and can therefore be installed on a broad variety of carriers. In case of hydraulic overload, the SB 702 is protected by an integrated protection valve, which prevents damage to the breaker, and helps avoid downtime. The SB 702 is easy to set up and requires very little maintenance and easy to service. Double tool retainer bars minimize stress and wear on the working tools. Changing the working tools is easy thanks to the patented retainer bar lock system, and the floating lower bushing can be replaced by the operator on site with standard hand tools. Thanks to energy recovery, the SB 702 provides much higher percussive performance. While the impact energy remains constant, the breaker increases the blow frequency, which increases percussive performance. This, in turn, increases efficiency, and enables higher productivity with lower fuel consumption. Energy recovery also helps to absorb recoil, which means less wear and tear on the carrier and a higher level of comfort for the operator.

New Doosan Excavator Doosan Infracore Construction Equipment has launched the new Stage IIIB compliant DX380LC-3 large crawler excavator in the 34t to 42t market segment. The new excavator offers as standard several features including improved visibility, comfort, controllability and ease of operation. A new joggle/shuttle control is a worldwide exclusive feature on new generation Doosan excavators, the company claims. The DX380LC-3 is intended to handle a broad range of applications, such as heavy earthmoving, road building, civil engineering, demolition, quarrying and large scale material-handling. It is powered by the Doosan DL08K six cylinder turbocharged diesel engine meeting Stage IIIB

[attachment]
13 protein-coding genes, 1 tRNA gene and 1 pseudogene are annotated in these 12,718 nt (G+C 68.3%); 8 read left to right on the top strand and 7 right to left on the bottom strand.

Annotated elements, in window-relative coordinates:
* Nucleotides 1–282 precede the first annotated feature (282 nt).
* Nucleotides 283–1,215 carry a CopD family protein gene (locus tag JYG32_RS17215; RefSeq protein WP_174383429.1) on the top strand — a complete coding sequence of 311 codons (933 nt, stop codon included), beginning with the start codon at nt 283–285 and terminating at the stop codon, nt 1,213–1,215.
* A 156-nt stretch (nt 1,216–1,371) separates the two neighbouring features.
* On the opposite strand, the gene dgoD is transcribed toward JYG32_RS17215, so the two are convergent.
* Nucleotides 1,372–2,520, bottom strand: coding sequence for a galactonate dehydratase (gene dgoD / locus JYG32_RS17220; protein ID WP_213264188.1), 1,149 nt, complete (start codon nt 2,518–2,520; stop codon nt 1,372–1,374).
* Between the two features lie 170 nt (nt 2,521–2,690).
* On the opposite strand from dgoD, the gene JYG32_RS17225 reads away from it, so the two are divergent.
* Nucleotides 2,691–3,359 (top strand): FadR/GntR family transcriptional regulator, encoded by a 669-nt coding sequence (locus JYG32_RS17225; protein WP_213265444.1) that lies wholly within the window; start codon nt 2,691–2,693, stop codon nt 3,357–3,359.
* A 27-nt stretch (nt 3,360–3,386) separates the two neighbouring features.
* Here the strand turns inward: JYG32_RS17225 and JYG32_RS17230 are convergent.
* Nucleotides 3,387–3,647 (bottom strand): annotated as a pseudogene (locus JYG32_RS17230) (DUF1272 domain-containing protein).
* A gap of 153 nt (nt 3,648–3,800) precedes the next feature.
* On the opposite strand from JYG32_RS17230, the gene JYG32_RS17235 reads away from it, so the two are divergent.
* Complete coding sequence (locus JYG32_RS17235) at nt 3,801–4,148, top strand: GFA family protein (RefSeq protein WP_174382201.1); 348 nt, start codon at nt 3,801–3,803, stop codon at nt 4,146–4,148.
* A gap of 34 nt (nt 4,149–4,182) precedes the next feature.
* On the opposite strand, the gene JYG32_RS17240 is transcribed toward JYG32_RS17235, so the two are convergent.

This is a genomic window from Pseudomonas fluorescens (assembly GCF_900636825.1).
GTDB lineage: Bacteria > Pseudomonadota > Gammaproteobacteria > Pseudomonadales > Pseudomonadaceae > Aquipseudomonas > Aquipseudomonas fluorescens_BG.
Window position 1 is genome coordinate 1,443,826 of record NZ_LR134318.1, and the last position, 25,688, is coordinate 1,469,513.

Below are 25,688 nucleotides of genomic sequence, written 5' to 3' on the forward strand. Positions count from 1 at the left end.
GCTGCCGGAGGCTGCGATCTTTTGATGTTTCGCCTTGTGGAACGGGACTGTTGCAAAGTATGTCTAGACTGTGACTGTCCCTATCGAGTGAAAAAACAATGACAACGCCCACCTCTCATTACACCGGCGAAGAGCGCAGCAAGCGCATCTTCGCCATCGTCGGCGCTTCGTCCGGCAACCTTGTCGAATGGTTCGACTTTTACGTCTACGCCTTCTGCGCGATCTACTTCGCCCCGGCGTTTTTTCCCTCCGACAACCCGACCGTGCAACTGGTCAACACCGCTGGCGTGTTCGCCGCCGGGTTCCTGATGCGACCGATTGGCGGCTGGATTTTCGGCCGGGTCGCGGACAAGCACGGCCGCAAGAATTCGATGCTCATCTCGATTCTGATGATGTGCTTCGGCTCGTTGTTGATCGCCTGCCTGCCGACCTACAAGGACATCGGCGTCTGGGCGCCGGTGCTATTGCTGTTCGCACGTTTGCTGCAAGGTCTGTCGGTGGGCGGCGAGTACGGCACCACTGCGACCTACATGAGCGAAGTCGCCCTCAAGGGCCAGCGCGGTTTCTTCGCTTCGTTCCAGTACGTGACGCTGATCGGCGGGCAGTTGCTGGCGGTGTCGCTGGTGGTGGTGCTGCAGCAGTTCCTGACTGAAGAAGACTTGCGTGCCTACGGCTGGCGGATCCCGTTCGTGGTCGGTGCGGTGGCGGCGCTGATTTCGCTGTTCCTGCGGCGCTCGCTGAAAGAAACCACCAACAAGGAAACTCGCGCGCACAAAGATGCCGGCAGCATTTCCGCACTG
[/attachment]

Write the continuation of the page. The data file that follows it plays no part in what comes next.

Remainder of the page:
PDi • Issue 4 • September - October 2012

engine emission regulations through the use of exhaust gas recirculation and diesel particulate filter after-treatment technologies. Combined with an 8% increase in torque, the engine delivers 5% more power of 213kW at 6% less speed 1800 revs/min. The excavator offers a claimed 22% increase in the productivity to fuel consumption ratio. The overall reduction in fuel consumption is due to a combination of features including lower engine speed; improved cooling efficiency with the oil cooler separated from the radiator; the new ECO gauge providing fuel consumption guidance for the operator; improved main control valves reducing energy loss and increasing efficiency and additional sensors for improved electronic management of pump/engine/ mcv. This allows a more efficient selection of flow/pressure/revs/min to better match load requirements. A new hydraulic system with a new electro-hydraulic control minimises pressure loss through the main control valve, thereby utilising engine power more effectively, maximizing pump usage and delivering more comfort, smoothness and accuracy. New hydraulic pumps and valves increase main pump flow capacity by 23% and pilot flow has been increased by 11%, boosting front, travel and power functions. A 5% increase in hydraulic pressure improves performance with higher lifting capabilities, faster cycle times and higher breakout forces. At 6m reach at ground level, front lifting capacity has been increased by 15%, while lifting capacity over the side is up by 3%. The bucket digging forces have also been increased by up to 6%.